As per a recent report from Dove Metrics, 438 Web3 companies have raised over $4.5 billion in funding so far. But with the idea behind Web3 still somewhat vague, are these investments going to offer good results? Well, only time can tell. In the meanwhile, let us help you understand what Web3 really is and how it compares to Web 3.0.
If you are an active user of the world wide web, you must already know how the internet has changed over more than two decades to become how we know it today. Before we head to what is rightly called the talk of the town, Web3, let us first take some time to observe the timeline to find out what has led us here.
Web 1.0, the read-only web, comprised of static content that lacked any interactive design components. After Web 2.0 emerged in 2004, internet users were finally able to engage with the content they saw. Thanks to the social connectivity offered by Web 2.0, the world witnessed the formation and rise of social media platforms such as Facebook, Twitter, and every other name you can possibly come up with. From a ‘content delivery network’ in 1989 to ‘web as a platform’ in 2004, the change was massive and significant.
Now, that brings us to the next generation of the web, Web 3.0, also known as the semantic web. Web 3.0 is aimed at taking interconnectivity to an entirely new level by making everything on the internet interoperable. Sounds great, right? However, there’s a caveat – Web3. There are some tech experts that believe Web3 to be the evolution of Web 3.0, but that is not exactly true. Let us try to find out why.
What is Web3?
To clear the air around Web3, for starters, it is decentralized and open source blockchain technology. It can largely be described as a combination of three things – decentralization, community, and culture. While Web 2.0 was largely controlled by the internet giants such as Amazon and Google, the fundamental idea behind the creation of Web3 was to give the ultimate control back to the users through blockchain technology and decentralized storage.
Now, blockchain is an emerging system of recording information in a way that changing or modifying it without the user’s approval becomes next to impossible. Every transaction that takes place on the blockchain is synchronized across a decentralized network along with timestamps, making it hard to tamper with. Enterprise blockchain solutions & services, too, are on the rise.
The easiest way of understanding how Web3 works would be considering the example of a cryptocurrency wallet. Even though crypto wallets such as MetaMask and Rainbow among others engage with other blockchain apps on the internet, but still the data stored inside a wallet always remains secure. This security is courtesy of encryption. At the end of the day, every bit of your data is for you to manage.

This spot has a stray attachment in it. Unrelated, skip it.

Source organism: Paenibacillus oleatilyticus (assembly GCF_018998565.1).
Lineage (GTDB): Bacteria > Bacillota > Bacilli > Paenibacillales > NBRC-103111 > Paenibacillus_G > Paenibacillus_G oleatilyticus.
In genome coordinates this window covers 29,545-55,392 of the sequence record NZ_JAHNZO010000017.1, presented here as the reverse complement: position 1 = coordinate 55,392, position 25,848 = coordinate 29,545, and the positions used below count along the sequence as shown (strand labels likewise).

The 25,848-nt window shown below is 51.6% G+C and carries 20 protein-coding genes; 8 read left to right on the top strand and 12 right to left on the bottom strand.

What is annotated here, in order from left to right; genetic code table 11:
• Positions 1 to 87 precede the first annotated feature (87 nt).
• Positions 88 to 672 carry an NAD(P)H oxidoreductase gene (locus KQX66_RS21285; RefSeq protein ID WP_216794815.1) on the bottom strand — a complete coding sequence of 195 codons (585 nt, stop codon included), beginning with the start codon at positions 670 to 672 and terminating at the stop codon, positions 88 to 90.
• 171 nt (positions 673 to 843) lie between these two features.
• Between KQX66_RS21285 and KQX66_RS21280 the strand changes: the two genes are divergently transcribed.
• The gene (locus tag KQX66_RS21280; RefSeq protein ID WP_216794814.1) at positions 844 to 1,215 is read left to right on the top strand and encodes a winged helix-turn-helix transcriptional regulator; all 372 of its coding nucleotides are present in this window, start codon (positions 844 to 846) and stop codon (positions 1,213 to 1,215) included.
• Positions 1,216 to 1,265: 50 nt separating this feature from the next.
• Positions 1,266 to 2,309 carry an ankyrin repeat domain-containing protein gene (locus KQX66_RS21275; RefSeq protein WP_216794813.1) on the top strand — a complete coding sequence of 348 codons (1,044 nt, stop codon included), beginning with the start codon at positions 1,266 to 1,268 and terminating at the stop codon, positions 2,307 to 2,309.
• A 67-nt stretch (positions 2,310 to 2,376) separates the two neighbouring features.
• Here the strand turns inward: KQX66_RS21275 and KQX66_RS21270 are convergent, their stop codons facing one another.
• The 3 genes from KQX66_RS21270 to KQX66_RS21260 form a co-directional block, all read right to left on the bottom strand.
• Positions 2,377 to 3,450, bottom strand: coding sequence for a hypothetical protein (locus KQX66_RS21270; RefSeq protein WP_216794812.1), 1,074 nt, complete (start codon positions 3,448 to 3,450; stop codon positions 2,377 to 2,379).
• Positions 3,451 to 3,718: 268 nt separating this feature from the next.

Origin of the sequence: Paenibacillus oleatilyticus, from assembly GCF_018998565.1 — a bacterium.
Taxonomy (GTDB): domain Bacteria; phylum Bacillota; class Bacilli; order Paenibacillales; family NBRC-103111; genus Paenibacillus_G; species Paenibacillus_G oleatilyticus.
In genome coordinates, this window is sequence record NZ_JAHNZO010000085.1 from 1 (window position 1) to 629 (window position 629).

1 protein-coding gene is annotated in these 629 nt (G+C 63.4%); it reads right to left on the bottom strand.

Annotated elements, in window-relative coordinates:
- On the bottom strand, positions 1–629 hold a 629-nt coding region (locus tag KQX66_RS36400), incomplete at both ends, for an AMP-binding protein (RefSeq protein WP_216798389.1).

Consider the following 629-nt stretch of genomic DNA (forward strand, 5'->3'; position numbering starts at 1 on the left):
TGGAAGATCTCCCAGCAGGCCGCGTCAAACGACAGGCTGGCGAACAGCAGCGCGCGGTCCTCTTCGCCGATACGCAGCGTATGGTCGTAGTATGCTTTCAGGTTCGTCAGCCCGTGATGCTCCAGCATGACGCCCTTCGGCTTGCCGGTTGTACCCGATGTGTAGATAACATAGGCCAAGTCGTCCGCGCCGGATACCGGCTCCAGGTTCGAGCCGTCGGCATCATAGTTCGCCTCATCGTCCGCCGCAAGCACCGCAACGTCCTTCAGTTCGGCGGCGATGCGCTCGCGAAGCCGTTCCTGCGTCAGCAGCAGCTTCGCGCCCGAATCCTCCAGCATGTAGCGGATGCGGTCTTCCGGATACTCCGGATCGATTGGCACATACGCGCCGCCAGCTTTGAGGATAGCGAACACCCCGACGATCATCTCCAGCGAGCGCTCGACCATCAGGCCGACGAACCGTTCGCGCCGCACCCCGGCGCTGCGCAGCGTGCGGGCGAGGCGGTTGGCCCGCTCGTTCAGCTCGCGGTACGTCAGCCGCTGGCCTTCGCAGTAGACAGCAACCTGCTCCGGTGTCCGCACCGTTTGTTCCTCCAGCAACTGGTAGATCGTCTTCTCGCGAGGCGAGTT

Aren’t Web3 and Web 3.0 the same?
The striking difference between Web3 and Web 3.0 is that while the former prioritizes intelligence and efficiency through interconnectivity, the latter focuses on allowing the users to have complete control over their data on the internet.
In addition to having two evidently different motives, they both operate on different technology stacks even to serve their only common goal – data security. While Web3 uses blockchain technology, Web 3.0 operates on several data interchange technologies such as SPARQL, OWL, SKOs, and more.
Another significant difference between the two lies in the way data is modified on Web3 and Web 3.0. The interconnectivity in Web 3.0 makes modification and/or deletion of data somewhat difficult as compared to seamless control in Web3.
Is there any similarity between the two?
Other than their founders’ shared vision of creating a better version of the internet, Web3 and Web 3.0 have nothing in common. Here, it must be brought to the readers’ notice that while there are several ongoing discussions on how one may be better than the other, it might be too soon to take sides given both the versions of the internet are still undergoing various experiments. It only makes sense to wait until they are both implemented in full-blown form.
Despite all their differences, there are several people who believe Web3 and Web 3.0 are somewhat alike. A larger section of the group goes on to say that the future of the internet or the next version of the internet would more or less be an amalgamation of the two. It would be interesting to watch how far or close the next version of the internet takes us to the utopian vision.
Imagine all the vital elements of Web 3.0 such as machine-readability combined with the excellence of Web3 – blockchain, better navigation across the internet, metaverse, and whatnot. As Web3 gains more popularity, we might also witness increased demand for AI/ML services.
Even though Web 3.0 sounded more practical, it is surprising that it never received the kind of popularity and attention Web3 seems to enjoy now. The benefits of Web3 such as decentralization, NFTs (digital assets), smart contracts, and more, are keeping the curiosity around it alive. In any case, blockchain technology will continue to do wonders.